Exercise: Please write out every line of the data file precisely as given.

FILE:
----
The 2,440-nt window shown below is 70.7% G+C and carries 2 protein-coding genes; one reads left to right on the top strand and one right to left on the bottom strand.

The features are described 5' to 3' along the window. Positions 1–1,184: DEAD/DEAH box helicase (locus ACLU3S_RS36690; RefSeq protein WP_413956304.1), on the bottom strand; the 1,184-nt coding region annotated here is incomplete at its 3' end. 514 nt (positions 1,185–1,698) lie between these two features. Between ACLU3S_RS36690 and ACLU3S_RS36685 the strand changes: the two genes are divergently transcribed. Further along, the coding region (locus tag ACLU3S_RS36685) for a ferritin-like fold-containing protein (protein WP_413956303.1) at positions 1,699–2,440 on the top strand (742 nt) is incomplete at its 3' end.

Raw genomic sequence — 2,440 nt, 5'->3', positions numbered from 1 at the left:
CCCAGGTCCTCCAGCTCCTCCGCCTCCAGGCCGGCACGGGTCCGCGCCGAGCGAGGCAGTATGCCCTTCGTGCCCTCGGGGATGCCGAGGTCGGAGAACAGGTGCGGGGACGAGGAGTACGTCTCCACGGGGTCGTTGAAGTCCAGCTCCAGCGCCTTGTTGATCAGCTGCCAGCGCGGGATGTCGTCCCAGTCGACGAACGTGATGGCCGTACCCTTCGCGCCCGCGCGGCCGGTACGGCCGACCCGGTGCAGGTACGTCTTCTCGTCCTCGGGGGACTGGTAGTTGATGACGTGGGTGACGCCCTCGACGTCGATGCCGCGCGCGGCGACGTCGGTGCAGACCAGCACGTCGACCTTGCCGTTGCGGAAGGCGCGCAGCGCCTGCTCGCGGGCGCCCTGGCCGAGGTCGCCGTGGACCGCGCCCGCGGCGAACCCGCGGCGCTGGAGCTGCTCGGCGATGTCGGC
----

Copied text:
The 2,440-nt window shown below is 70.7% G+C and carries 2 protein-coding genes; one reads left to right on the top strand and one right to left on the bottom strand.

The features are described 5' to 3' along the window. Positions 1–1,184: DEAD/DEAH box helicase (locus ACLU3S_RS36690; RefSeq protein WP_413956304.1), on the bottom strand; the 1,184-nt coding region annotated here is incomplete at its 3' end. 514 nt (positions 1,185–1,698) lie between these two features. Between ACLU3S_RS36690 and ACLU3S_RS36685 the strand changes: the two genes are divergently transcribed. Further along, the coding region (locus tag ACLU3S_RS36685) for a ferritin-like fold-containing protein (protein WP_413956303.1) at positions 1,699–2,440 on the top strand (742 nt) is incomplete at its 3' end.

Raw genomic sequence — 2,440 nt, 5'->3', positions numbered from 1 at the left:
CCCAGGTCCTCCAGCTCCTCCGCCTCCAGGCCGGCACGGGTCCGCGCCGAGCGAGGCAGTATGCCCTTCGTGCCCTCGGGGATGCCGAGGTCGGAGAACAGGTGCGGGGACGAGGAGTACGTCTCCACGGGGTCGTTGAAGTCCAGCTCCAGCGCCTTGTTGATCAGCTGCCAGCGCGGGATGTCGTCCCAGTCGACGAACGTGATGGCCGTACCCTTCGCGCCCGCGCGGCCGGTACGGCCGACCCGGTGCAGGTACGTCTTCTCGTCCTCGGGGGACTGGTAGTTGATGACGTGGGTGACGCCCTCGACGTCGATGCCGCGCGCGGCGACGTCGGTGCAGACCAGCACGTCGACCTTGCCGTTGCGGAAGGCGCGCAGCGCCTGCTCGCGGGCGCCCTGGCCGAGGTCGCCGTGGACCGCGCCCGCGGCGAACCCGCGGCGCTGGAGCTGCTCGGCGATGTCGGC